The 12-man ODA model works well, especially if you can break down into 3 teams, which gives you assault, support, and command teams for various tasks.

    I think Max is spot on with distributing any heavy or automatic weapons amongst the 3 teams, so any team can be base of fire or assaulters. This is the model used among some SOCOM units and I think it would work well for us.

    As far as the article in question, my best guess is that the majority of those folks have never done SUT and most of what they’re saying is academic theory. The triad concept was popularized in Rawles original “Pariots” novel.

  8. Perioikoi says:

    The idea of creating identical 4 man fire teams is one that will aid in flexibility. As Max points out there could be specializations within that could be reconfigured as the mission demands. This type of flexibility will also provide greater mobility in the dynamic combat environment. One of the aspects that made Napoleon so great were the reforms he instituted in the construction of his “Grande Armée” where instead of having specialized divisions he organized divisions like little armies each with a commander capable of functioning like a general. This organization allowed his troops to rapidly move around the battle space and take on whatever challenges they met. Also when an army sized action was need they could rapidly concentrate their forces at the critical points/moments as the battle unfolded. This capability was further enhanced by the division commanders being allowed to take initiative when opportunities presented themselves. The effectiveness of this non specialized approach to unit organization was fully demonstrated at the Battle of Austerlitz where Napoleon destroyed the combined Russian, Prussian, and Austrian armies who greatly outnumbered his own. It’s worth noting that a situation with compromised/unreliable communications could be much like the realities of war in the 19th century. Thus initiative and autonomy will be a requirement in future leaders/organization.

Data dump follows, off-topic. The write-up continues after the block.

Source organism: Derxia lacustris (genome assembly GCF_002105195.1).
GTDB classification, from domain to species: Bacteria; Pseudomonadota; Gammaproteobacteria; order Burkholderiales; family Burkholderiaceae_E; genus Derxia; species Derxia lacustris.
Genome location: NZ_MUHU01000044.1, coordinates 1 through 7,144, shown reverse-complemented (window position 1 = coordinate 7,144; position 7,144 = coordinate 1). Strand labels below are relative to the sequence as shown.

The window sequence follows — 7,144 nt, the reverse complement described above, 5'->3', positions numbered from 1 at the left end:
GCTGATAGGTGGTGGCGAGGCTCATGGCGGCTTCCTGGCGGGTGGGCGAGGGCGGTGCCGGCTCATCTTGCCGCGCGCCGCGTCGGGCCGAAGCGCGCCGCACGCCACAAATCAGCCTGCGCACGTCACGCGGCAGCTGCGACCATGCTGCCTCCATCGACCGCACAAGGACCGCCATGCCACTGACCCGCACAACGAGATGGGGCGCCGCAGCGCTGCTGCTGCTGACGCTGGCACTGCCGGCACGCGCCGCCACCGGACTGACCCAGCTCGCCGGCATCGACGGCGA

“In war there is but one favorable moment; the great art is to seize it!”- Napoleon Bonaparte

  9. Submariner says:

    After reading the whole thread, I agree with most of the posters agree that the choice material is in the first four pages,

    There is also this gem:

  10. A Freeman says:

    For reference purposes, an article with comparative tables and discussion on mounted and dismounted infantry sections – US Army & Marines, Canada, UK, Australia:

    “Organizing Modern Infantry: An Analysis of Section Fighting Power”, pp22-52 in following edition The Canadian Army Journal Volume 13.3 2010:

  11. DocB says:


    How do you feel about the viability of semi auto belt fed weaponry in the squad support role, at least until regular ones become available?

    It seems to me that a weapon designed for sustained fire with a large ammunition capacity would be a good thing for an infantry squad. While it may not have the cyclic rate of a full auto machine gun, it would be more than capable of suppressing bad guys whilst the squad maneuvered up and destroyed them.

    • Submariner says:

      Have you considered where will you find sufficient amounts of linked ammunition? Who is going back over the battlefield to retrieve the links and assemble more belts of linked ammunition?

  12. QuietMan says:

    I’m not Max, nor could I play him on TV, but I posted this earlier.

    For 10K, you could buy a lot of Cmags, Sure Fire hi caps, etc. Max mentioned “talking guns” earlier. That’s an excellent concept down to rifleman level. Just let 1/3 to 1/2 of your support element open fire on command, then the rest pick up fire as directed. That way there might be a slight decrease in fires, but no lulls. You can get more sophisticated as you develop experience.

    • Max Velocity says:

      I’ll plan to answer this with a post,maybe Monday.